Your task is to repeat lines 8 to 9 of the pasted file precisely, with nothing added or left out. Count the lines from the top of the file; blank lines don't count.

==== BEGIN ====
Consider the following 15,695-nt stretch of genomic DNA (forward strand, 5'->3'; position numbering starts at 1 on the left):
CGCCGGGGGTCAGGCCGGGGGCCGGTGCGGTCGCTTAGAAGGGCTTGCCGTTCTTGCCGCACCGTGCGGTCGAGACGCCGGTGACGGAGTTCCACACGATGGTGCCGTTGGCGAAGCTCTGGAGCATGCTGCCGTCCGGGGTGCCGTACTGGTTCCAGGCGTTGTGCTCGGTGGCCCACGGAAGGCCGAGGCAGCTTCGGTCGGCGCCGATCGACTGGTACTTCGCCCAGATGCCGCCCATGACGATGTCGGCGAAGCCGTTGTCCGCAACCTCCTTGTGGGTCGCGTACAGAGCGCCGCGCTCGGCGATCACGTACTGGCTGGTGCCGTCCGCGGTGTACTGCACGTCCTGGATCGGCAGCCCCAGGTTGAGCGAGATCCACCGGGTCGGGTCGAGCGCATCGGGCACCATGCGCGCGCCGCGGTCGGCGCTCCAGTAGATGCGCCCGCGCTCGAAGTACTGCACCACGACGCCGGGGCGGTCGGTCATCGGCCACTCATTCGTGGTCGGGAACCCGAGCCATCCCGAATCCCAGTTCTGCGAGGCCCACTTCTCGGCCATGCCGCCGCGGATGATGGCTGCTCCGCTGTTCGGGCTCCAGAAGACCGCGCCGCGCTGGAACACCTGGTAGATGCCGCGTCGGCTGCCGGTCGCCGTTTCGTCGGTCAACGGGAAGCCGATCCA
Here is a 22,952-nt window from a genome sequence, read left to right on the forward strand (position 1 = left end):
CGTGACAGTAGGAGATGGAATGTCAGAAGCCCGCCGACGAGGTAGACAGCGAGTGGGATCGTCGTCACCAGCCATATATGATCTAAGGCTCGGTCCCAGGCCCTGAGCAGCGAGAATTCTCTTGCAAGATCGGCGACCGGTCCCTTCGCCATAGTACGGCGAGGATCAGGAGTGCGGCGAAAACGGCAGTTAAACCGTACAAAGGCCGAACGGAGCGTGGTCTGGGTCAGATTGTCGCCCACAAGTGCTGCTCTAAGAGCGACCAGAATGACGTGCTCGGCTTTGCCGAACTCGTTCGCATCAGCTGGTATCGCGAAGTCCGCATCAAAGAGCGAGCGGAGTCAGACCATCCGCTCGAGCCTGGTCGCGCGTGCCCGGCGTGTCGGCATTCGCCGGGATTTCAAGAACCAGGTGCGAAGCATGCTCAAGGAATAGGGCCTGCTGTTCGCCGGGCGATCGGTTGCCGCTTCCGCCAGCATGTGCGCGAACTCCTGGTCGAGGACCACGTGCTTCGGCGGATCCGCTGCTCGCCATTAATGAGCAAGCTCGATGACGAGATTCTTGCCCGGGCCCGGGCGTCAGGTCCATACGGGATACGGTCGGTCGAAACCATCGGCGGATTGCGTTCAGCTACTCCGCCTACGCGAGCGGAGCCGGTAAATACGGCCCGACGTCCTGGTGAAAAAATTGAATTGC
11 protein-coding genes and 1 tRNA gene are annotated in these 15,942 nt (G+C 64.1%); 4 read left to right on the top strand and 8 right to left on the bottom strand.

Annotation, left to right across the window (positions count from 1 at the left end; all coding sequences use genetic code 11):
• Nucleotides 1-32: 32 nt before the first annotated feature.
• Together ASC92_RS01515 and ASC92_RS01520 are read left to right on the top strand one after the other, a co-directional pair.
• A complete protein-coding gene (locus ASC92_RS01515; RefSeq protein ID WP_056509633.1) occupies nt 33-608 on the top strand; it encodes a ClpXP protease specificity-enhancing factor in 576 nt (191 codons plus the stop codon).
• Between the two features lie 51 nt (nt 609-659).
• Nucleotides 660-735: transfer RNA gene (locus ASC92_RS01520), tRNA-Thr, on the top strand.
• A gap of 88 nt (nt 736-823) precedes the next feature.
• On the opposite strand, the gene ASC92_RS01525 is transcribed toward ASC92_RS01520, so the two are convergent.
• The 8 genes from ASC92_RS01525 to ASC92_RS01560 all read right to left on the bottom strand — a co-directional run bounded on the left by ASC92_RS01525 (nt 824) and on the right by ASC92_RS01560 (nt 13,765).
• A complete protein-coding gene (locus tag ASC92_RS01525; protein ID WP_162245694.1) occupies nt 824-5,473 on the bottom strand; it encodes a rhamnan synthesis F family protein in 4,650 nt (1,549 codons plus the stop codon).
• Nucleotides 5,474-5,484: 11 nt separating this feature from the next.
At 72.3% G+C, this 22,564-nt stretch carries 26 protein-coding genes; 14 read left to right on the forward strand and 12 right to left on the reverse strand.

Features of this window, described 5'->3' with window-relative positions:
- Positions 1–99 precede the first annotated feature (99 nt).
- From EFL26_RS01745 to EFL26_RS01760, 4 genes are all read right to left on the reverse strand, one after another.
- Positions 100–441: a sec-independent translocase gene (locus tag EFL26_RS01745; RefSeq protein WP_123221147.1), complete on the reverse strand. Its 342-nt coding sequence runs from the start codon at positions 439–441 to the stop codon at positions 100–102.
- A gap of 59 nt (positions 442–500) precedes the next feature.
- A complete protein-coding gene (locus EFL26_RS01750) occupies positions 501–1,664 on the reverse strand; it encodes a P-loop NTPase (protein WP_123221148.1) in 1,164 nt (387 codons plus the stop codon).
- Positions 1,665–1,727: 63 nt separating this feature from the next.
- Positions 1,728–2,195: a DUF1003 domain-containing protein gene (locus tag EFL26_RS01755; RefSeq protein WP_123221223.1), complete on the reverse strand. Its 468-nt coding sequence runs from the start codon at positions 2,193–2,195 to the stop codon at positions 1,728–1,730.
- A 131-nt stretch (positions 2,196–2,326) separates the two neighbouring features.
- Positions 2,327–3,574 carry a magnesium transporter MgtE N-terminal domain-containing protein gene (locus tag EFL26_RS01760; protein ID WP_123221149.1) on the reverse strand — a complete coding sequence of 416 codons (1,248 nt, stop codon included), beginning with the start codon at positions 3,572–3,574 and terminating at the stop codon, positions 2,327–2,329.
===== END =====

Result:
• Together ASC92_RS01515 and ASC92_RS01520 are read left to right on the top strand one after the other, a co-directional pair.
• A complete protein-coding gene (locus ASC92_RS01515; RefSeq protein ID WP_056509633.1) occupies nt 33-608 on the top strand; it encodes a ClpXP protease specificity-enhancing factor in 576 nt (191 codons plus the stop codon).